Plugs not just for Big Lake, Pontchartrain guide says

Chris Berzas
March 01, 2013 at 7:00 am  | Mobile Reader | Pring this storyPrint 

Capt. John Falterman, Jr. knows well the importance of topwater and suspending plugs on Lake Pontchartrain and other areas. He will use these plugs in March and April when trolling the Trestles and on occasion — the Causeway Bridge.
Capt. John Falterman, Jr. knows well the importance of topwater and suspending plugs on Lake Pontchartrain and other areas. He will use these plugs in March and April when trolling the Trestles and on occasion — the Causeway Bridge.
Courtesy Capt. John Falterman, Jr.
Slidell’s John Falterman Jr. looks forward to March, April and May when he has his eyes on the prize of larger speckled trout.

“I’ll start by trolling MirrOdines and work the Lake Pontchartrain trestles on the east, as well as the Causeway Bridge on occasion,” the guide said. “Most of my trolling is done at the trestles, since it is near my home where we manage to catch some real good trout.

Falterman will usually use a trolling rod up front and pull blue/silver lures, whereas he will have a couple of plugging rods in the back tugging pink and black/gold versions.

He slowly trolls parallel to the trestle pilings and work perpendicular to the wind-driven or tidal flow.

"This technique has been effective for catching larger trout that hit the baitfish on these structures in Lake Pontchartrain," he explained.

Other MirrOdine colors he will drag for bigger trout include blue/silver and black/gold, and he’ll even turn to 3/4- and sometimes 1-ounce Rat-L-Traps on the trestles.

A favorite topwater he uses is the bone/orange throat Bomber Badonk-A-Donk, which he will fish when he sees surface action in the Irish Bayou area, Lakeshore Estates, the Chalmette Wall, the MRGO rocks, Lake Borgne and the Biloxi marsh.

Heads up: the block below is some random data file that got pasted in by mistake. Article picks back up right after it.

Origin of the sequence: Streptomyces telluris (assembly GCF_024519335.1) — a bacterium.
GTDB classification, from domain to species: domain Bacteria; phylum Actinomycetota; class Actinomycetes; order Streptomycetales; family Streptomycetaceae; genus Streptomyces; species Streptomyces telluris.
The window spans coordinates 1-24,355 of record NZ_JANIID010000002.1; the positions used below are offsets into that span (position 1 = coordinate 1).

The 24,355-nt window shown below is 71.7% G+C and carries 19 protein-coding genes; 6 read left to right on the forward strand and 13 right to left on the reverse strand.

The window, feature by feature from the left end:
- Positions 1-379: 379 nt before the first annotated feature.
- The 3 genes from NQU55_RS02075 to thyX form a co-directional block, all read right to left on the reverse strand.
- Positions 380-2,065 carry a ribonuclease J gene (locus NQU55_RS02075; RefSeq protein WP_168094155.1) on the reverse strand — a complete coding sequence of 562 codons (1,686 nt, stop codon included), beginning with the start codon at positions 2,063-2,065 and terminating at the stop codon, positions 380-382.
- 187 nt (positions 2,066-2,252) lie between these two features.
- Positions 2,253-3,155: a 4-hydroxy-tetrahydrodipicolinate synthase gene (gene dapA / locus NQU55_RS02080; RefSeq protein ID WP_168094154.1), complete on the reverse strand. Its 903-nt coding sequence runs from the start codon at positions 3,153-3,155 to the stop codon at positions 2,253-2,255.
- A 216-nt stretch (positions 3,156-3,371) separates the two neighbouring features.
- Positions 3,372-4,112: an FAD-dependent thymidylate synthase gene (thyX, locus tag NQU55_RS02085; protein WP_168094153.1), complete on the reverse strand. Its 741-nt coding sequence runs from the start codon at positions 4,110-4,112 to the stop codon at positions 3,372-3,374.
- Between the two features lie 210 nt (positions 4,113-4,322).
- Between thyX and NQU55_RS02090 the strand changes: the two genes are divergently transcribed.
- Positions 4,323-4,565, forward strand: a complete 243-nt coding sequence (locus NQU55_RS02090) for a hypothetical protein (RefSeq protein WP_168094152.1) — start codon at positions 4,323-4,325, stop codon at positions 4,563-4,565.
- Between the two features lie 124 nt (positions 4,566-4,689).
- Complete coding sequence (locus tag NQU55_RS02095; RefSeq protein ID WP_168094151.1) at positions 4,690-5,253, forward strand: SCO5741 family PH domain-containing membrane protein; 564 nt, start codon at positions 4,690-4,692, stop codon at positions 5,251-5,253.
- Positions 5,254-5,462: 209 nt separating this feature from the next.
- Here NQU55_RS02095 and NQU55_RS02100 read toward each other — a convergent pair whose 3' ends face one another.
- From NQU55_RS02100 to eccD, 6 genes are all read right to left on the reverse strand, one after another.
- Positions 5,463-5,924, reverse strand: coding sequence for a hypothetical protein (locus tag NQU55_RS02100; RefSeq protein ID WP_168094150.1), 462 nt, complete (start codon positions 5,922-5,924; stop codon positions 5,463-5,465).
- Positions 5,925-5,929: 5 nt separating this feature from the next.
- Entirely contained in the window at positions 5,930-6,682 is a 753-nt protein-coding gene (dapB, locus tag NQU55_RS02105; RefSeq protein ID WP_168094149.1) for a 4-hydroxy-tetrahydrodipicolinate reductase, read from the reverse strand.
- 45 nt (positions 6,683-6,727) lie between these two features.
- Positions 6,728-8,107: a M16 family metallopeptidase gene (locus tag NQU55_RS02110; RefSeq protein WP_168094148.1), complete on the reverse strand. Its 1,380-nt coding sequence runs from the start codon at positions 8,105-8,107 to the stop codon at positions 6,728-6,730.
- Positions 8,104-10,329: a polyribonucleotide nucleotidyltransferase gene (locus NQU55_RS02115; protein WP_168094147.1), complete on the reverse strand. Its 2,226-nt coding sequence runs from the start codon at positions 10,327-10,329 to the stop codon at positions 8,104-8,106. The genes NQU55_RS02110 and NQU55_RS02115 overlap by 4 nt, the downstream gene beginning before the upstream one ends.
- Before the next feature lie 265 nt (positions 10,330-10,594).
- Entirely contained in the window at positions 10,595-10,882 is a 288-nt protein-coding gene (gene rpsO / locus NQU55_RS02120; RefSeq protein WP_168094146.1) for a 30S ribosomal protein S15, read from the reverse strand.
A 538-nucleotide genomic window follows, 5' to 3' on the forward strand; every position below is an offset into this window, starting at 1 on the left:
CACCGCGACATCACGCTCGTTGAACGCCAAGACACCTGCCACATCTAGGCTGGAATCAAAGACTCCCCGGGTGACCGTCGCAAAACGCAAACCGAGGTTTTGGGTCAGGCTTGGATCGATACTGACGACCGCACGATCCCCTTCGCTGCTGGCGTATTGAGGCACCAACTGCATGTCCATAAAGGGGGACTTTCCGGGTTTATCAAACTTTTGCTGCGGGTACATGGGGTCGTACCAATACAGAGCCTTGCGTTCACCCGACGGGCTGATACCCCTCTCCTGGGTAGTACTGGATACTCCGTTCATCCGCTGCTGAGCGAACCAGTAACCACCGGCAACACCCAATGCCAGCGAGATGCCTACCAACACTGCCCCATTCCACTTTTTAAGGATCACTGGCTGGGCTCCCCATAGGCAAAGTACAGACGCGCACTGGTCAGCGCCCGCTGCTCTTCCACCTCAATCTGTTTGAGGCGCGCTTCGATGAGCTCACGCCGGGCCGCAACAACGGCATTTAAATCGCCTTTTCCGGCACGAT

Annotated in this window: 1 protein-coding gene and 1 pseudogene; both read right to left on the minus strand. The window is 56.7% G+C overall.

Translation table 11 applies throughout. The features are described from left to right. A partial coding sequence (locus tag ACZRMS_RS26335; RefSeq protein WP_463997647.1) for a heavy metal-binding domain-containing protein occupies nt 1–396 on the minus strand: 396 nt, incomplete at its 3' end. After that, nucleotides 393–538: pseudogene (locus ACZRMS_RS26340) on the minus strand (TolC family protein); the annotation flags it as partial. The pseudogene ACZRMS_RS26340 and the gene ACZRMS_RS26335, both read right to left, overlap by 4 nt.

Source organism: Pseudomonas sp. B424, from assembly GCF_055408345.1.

"My clients who don’t use topwaters will be fishing sinking Berkley Gulp! and Matrix baits," Falterman said. "But when I see swirls on top, I’ll cast the Badonk-A-Donk, and it has produced some really respectable trout for me."

Falterman said hard plastic topwaters and suspending plugs just seem to entice a larger trout to bite.

"They seem to get intimidated with that bigger bait," he said.

Of course, Falterman will use plastics, as well, and cites the same advantages and disadvantages as Big Lake’s Capt. Adam Jaynes.

"I can say that, on the average, topwater baits will produce larger trout than plastics," Falterman said. "But they are also more expensive, and you have to be careful of not losing them to deepwater hang-ups, such as all that submerged structure below the trestles.

"With the (soft) plastics, they are relatively inexpensive and can account for larger fish with the way we use them here — especially along the trestles and Causeway."

Soft-plastic Matrix lures fished on 3/8-ounce jigheads are the bait of choice when cold weather drives trout deep.

Another advantage of using plastics is that they’re easier to work than hard-plastic topwaters and suspending lures, said Falterman.

Editor’s note: Capt. John Falterman Jr. can be reached at Therapy Charters at 985-649-3474.





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